Immediately following the goalmouth scramble where we, along with Africa and let’s be honest, everyone who wasn’t Uruguayan were denied a certain goal, we all rejoiced in unbridled euphoria as the referee then pointed to the penalty spot, then sending off Uruguayan striker Luis Suarez, the perpetrator of the unspeakable crime that would, from that day, forever haunt our African football-related dreams.

This was what we had dreamed of, what we wanted, what we truly deserved. Ghana with a penalty in the last minute of extra time. We all knew that this was to be the last kick of the match, and as we waited with bated breath, holding each other in anticipation of the unrestrained ecstasy that was finally going to be ours, wondering about our opponent in the next round, even daring to dream of a spot in the final and God Forbid, maybe even winning the World Cup. We then watched Asamoah Gyan (the Baby Jet) step up to take the spotkick, poise himself, take a deep breath and then run in to strike the penalty, and it was at that moment that our world came crashing down.

We will never forget seeing Gyan’s penalty rising and rising and then ultimately–in a moment that would deliver us a hammer blow to the heart that we will never recover from–crash off the bar and fly into the crowd behind the goal, denying us the certain goal that would surely take Ghana threw to the semi-finals. As the ball cannoned off the bar, we will never forget the expelled Luis Suarez celebrating in the tunnel as he saw Gyan’s spot graze the top of the bar and careen into the stands.

In the shootout, Gyan, who was the Black Star’s best player at the tournament, still remained determined to step up and take a spotkick. With the strength of 1000 Russian Empire infantry soldiers, the courage of 5000 Russian Empire artillery men and the strength of 10,000 Russian Empires, Gyan, who’d just suffered a near fatal blow only minutes earlier, managed to put his recent debacle behind him, then took his shot and buried it in the back of the net. His joy was short lived as we will never forget the subsequent disgusting horrors that the rest of the Ghanaian squad launched from the spot, with the final strike to our hearts being delivered in the form a crippling Panenka by some Uruguayan with long hair, whose name we prefer to forget. The match was over and so were our African dreams, shattered and slayed by a heartless group of Uruguayans in the space of just 120 minutes (plus penalties).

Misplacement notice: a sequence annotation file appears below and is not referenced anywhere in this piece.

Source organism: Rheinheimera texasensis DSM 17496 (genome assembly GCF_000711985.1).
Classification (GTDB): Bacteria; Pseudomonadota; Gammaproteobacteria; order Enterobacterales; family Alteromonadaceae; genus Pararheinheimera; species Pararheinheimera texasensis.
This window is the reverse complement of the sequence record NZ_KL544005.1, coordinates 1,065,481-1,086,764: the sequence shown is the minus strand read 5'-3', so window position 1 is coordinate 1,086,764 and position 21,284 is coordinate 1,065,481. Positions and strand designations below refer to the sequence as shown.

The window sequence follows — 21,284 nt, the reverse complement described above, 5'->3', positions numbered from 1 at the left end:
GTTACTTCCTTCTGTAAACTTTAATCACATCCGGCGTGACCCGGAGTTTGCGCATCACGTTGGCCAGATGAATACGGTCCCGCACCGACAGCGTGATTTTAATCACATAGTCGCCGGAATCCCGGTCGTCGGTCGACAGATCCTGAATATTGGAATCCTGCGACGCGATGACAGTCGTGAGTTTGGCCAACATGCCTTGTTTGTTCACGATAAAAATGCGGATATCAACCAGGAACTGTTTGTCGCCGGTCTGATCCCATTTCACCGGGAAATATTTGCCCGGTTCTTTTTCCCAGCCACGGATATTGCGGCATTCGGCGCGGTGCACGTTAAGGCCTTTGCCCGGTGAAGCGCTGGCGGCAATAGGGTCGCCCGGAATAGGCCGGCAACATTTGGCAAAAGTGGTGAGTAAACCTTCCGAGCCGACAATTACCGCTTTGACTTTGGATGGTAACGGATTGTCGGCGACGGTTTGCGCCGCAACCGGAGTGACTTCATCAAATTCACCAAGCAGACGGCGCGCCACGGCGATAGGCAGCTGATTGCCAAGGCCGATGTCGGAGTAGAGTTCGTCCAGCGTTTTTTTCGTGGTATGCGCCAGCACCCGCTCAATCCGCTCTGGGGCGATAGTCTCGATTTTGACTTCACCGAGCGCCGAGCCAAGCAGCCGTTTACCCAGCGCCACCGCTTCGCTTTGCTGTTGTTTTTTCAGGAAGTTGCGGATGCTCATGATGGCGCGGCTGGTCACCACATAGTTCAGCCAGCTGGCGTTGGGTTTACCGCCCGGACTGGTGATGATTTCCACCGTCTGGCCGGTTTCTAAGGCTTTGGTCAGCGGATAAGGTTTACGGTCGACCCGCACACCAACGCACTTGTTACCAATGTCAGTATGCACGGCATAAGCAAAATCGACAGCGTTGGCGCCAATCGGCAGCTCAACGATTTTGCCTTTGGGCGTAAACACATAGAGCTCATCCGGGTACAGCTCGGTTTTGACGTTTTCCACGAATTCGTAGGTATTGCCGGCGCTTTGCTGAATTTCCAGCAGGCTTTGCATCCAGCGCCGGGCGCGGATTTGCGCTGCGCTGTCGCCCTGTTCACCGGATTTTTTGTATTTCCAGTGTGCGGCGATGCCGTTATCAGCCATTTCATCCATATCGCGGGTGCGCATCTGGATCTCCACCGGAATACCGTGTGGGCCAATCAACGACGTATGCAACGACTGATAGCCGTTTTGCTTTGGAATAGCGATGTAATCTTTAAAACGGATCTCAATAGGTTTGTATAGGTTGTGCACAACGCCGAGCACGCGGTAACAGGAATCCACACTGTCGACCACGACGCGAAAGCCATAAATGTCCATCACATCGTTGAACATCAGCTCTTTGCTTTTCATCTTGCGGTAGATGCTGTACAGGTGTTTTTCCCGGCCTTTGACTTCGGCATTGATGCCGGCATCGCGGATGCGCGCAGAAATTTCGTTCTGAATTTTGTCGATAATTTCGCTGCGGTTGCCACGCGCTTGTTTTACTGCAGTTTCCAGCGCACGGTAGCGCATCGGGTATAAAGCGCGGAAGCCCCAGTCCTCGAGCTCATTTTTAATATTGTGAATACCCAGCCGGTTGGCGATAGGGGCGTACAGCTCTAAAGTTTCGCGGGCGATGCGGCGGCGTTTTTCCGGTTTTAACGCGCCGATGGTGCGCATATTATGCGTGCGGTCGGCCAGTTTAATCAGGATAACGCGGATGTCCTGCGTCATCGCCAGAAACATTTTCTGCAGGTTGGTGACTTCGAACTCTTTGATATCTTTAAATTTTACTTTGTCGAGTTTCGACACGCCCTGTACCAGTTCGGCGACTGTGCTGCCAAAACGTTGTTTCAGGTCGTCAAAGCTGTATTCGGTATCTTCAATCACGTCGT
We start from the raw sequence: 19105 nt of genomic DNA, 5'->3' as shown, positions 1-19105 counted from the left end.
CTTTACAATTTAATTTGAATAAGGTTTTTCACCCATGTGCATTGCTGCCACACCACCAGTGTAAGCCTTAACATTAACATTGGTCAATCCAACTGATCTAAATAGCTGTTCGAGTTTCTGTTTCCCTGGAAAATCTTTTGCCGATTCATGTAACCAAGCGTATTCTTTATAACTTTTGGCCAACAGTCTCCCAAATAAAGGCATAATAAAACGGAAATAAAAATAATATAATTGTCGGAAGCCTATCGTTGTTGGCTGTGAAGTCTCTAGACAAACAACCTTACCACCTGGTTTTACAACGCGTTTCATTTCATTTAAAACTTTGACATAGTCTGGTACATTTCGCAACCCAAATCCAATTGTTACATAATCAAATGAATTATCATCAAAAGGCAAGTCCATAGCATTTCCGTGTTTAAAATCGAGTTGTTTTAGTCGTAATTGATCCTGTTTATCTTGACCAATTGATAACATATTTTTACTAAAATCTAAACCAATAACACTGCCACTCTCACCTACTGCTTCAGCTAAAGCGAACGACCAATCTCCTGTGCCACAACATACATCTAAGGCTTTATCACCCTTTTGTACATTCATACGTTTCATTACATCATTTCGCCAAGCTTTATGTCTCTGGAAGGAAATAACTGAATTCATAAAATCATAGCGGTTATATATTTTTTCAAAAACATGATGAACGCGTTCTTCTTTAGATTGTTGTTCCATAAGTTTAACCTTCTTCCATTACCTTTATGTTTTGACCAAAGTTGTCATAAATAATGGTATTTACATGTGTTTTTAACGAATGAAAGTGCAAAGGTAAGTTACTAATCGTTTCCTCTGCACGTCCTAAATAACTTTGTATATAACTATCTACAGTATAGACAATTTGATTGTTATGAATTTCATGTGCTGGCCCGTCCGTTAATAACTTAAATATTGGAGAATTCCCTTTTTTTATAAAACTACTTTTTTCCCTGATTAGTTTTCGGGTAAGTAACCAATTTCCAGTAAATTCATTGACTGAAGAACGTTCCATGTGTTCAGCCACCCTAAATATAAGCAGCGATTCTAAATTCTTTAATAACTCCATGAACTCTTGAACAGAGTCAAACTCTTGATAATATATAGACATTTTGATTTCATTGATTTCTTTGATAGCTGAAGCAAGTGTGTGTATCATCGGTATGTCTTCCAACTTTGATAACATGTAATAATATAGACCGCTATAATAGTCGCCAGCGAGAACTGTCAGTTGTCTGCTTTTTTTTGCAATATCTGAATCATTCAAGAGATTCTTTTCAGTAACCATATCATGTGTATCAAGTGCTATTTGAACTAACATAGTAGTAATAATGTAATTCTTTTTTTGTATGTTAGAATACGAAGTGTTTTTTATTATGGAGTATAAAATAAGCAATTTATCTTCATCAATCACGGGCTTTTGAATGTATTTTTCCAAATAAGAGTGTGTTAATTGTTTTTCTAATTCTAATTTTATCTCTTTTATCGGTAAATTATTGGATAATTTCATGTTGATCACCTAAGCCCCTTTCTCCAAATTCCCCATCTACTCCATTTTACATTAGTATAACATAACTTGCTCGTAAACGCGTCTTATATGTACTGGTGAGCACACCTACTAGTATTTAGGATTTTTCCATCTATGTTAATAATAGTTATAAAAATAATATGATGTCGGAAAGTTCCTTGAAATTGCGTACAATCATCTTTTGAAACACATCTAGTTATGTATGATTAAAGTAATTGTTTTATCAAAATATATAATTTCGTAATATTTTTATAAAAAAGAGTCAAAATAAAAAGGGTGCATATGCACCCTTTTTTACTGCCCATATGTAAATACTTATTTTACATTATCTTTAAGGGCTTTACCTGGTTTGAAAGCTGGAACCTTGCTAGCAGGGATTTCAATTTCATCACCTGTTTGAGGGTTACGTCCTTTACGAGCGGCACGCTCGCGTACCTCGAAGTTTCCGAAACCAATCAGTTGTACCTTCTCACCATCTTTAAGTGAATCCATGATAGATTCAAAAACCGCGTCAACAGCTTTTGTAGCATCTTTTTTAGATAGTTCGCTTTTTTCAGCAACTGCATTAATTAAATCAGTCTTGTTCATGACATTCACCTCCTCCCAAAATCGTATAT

Though it will be impossible for us to ever truly accept and get over the loss we felt that night, we must Never, Ever, Ever Forget, and we will Never Forget. .

One to watch: Ghana’s International Health Advisers

Since the outbreak of the COVID-19 pandemic, we have sought the advice of medical experts to help us navigate our way through these unprecedented times. That being said, any advice or warning that Anthony Fauci or any other medical professional have given us matters absolute shit when compared to the blunt but apt warnings that these Ghanaians have given us during these COVID times. And for that, we thank them.

The Highpoint: (See above)

Ghana have won the African Cup of Nations four times, lying third on the all-time list, behind only Egypt (7 times) and Cameroon (5), but on the world stage, nothing has ever topped 2nd of July, 2010. #NeverForget

Learn the lingo & speak like a local!

In 1991, Ghanaian Ferdie Adoboe set the Guiness World Record for fastest dash backwards, running 100m in 13.6 seconds (a record that still stands today)

Upcoming matches

FIFA WORLD CUP QLAMQTAR 2022
THIRD ROUND (AFRICA ZONE)

24-26 March, 2022
GHANA 🇬🇭 x 🇳🇬 NIGERIA

27-29 March, 2022
NIGERIA 🇳🇬 x 🇬🇭 GHANA